There Is Nothing Unusual About The Latest (Sharp) Rally

Includes: DIA, IWM, QQQ, SPY
by: Duru


The WSJ recently created a list of 100-point milestones that makes the current rally seem remarkable.

When (properly) examined using percentages, this rally is not unusual at all.

It turns out these (sharp) rallies are relatively common since 1950, including 354 periods delivering gains at least as large as the current one in the same number of days.

The S&P 500 (NYSEARCA:SPY) has been one stubborn index. Despite so many possible catalysts to deliver for the bears, the index has bounced back from every concern. This is of course what it means to trade at all-time highs.

I can understand the angst because THIS was supposed to be the year of a 10% correction, long overdue following an incredible 2013. I was prepared for this pullback for months. Yet, the S&P 500 did not come close to delivering. Now, on the heels of a steep drop into oversold conditions, the current rally feels particularly stretched. According to the indicator I watch most, at 59.9%, the percentage of stocks trading above their 40-day moving averages (DMAs), the stock market is not quite overbought yet.

One piece I noticed that made rounds related to the supposed remarkable "speed" of the current gains came from the Wall Street Journal's MoneyBeat. In an article amply titled "A Timeline of S&P 500 Milestones," the WSJ noted:

"The S&P 500 has gone 65 trading days since it first finished above 1900 in May. Assuming the S&P 500 closes above 2000 on Tuesday, it would mark the fourth quickest 100-point move in the index's history, according to WSJ Market Data Group.

The second-longest time frame that spanned 100-point moves came from 2000 through 2013, when the index needed 3,298 trading days to go to 1600 from 1500. Of course that period included two major bear markets during the bursting of the tech bubble and the financial crisis."

I have become accustomed to people talking about points on the Dow Jones Industrial Average (NYSEARCA:DIA) without considering percentage moves, but this piece was one of those rare moments the S&P 500 was made to suffer for points over percentages. It turns out that the recent move is not unusual at all when observed with the proper lens of percentages…even after greatly shortening the time frame for the recent gains.

The bulk of the S&P 500′s 100-point gain since the first finish above 1900 in May has come in just 13 trading days. On August 7, 2014, the S&P 500 closed at 1909.57. On August 26, 2014, the index closed at 2002.02. Over the 13 trading-day rally, the S&P 500 gained 92.45 points for a 4.7% gain. Since 1950 and through August 1, 2014, there have been a total of 1,148 trading days where the 13-day gain was at least 4.7%. This is out of a total 16,237 trading days - a non-trivial 7.1% of the time. The highest 13-day gains occurred in 2008 and 2009 with gains ranging from 18.1% to 23.1%. There have been 79 trading days with double-digit 13-day gains.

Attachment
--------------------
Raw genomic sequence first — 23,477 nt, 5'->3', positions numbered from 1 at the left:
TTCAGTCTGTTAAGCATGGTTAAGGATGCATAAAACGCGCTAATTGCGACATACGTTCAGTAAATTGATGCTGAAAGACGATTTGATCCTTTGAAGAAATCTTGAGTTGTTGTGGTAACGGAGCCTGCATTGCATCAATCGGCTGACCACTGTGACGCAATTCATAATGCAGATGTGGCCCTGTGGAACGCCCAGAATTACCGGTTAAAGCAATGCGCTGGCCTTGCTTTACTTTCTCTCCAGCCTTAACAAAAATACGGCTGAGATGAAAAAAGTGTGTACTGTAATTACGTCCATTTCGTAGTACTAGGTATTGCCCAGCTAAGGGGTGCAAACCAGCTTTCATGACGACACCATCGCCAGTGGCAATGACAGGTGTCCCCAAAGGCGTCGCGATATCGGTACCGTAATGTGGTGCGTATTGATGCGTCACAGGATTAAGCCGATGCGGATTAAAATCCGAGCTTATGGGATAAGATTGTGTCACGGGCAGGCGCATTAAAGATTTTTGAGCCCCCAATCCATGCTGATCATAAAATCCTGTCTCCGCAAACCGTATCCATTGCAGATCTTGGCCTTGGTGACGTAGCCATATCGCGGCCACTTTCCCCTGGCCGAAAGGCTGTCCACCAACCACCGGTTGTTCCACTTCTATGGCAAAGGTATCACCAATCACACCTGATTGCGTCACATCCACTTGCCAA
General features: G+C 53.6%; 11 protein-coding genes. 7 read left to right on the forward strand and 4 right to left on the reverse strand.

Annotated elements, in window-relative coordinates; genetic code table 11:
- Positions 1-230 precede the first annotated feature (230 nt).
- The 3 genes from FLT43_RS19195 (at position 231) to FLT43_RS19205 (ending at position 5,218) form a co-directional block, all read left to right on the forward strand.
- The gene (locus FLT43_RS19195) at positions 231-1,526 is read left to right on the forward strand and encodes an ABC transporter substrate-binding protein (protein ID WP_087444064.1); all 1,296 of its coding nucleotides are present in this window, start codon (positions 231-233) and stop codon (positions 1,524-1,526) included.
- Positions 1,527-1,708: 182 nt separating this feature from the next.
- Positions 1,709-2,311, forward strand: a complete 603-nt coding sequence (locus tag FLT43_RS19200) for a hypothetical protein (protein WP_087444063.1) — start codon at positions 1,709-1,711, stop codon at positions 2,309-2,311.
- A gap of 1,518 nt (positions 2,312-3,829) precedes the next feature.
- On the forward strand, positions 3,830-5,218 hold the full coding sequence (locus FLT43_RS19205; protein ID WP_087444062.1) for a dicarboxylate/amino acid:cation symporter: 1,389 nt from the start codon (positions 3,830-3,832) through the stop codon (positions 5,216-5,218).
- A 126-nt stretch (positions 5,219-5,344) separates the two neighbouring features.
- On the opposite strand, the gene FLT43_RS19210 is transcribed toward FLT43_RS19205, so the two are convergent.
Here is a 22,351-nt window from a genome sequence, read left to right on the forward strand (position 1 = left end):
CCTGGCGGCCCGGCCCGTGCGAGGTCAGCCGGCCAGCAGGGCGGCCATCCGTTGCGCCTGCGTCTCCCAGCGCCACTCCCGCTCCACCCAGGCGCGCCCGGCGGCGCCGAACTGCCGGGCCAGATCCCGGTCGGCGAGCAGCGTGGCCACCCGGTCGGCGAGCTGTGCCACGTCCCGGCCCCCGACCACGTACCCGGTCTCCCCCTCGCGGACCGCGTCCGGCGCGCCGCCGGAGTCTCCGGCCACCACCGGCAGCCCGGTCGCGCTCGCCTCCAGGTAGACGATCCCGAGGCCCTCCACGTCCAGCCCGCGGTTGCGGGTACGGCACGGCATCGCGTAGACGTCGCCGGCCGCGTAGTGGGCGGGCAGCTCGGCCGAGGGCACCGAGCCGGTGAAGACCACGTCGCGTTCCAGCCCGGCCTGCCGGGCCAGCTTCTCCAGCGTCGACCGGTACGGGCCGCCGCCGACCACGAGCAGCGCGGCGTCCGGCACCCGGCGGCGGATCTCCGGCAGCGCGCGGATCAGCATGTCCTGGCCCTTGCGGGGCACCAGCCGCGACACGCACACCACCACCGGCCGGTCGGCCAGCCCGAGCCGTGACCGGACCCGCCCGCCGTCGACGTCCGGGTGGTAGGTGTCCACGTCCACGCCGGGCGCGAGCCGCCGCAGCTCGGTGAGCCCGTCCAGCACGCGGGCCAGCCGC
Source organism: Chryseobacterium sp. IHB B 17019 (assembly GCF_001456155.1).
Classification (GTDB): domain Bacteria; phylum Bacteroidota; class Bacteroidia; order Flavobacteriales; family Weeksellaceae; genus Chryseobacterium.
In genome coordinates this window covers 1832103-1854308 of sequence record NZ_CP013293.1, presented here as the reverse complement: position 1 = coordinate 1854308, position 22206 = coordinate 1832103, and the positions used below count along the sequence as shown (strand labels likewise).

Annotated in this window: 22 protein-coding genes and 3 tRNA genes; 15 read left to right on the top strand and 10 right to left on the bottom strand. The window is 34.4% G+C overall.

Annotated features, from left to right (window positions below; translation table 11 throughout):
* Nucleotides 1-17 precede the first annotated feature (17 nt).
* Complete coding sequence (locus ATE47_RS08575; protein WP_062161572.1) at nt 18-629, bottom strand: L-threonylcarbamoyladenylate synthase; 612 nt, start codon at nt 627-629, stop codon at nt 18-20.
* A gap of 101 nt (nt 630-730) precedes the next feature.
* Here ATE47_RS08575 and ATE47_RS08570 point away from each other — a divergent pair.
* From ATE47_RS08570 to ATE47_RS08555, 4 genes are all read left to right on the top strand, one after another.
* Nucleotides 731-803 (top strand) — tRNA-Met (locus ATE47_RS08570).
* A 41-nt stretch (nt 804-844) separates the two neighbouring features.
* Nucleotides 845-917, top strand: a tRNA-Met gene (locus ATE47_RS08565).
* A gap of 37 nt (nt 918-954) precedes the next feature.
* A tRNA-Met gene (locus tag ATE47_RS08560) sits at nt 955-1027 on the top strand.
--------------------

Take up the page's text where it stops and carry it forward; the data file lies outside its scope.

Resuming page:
We can break this down further by only counting continuous periods instead of total trading days. In other words, if the S&P 500 has gained at least 4.7% over 13 trading days for four days straight and then on the fifth day it drops to a 3% 13-day gain, I count one continuous period. Using this method of counting, the S&P 500 has delivered 354 such periods, not including the current one. Since 2010, there have been 35 of these periods.

So, it turns out the current sharp gains are not unusual at all. Instead, it is more likely that the sharp drop that preceded this current rally makes these gains appear unusual.

This was a relatively easy analysis. For those interested in reviewing the numbers, I have posted the spreeadsheet for you to download. I am interested in any feedback.

And the beat goes on for the SPDR S&P 500


Be careful out there!

Disclosure: The author has no positions in any stocks mentioned, and no plans to initiate any positions within the next 72 hours.

The author wrote this article themselves, and it expresses their own opinions. The author is not receiving compensation for it (other than from Seeking Alpha). The author has no business relationship with any company whose stock is mentioned in this article.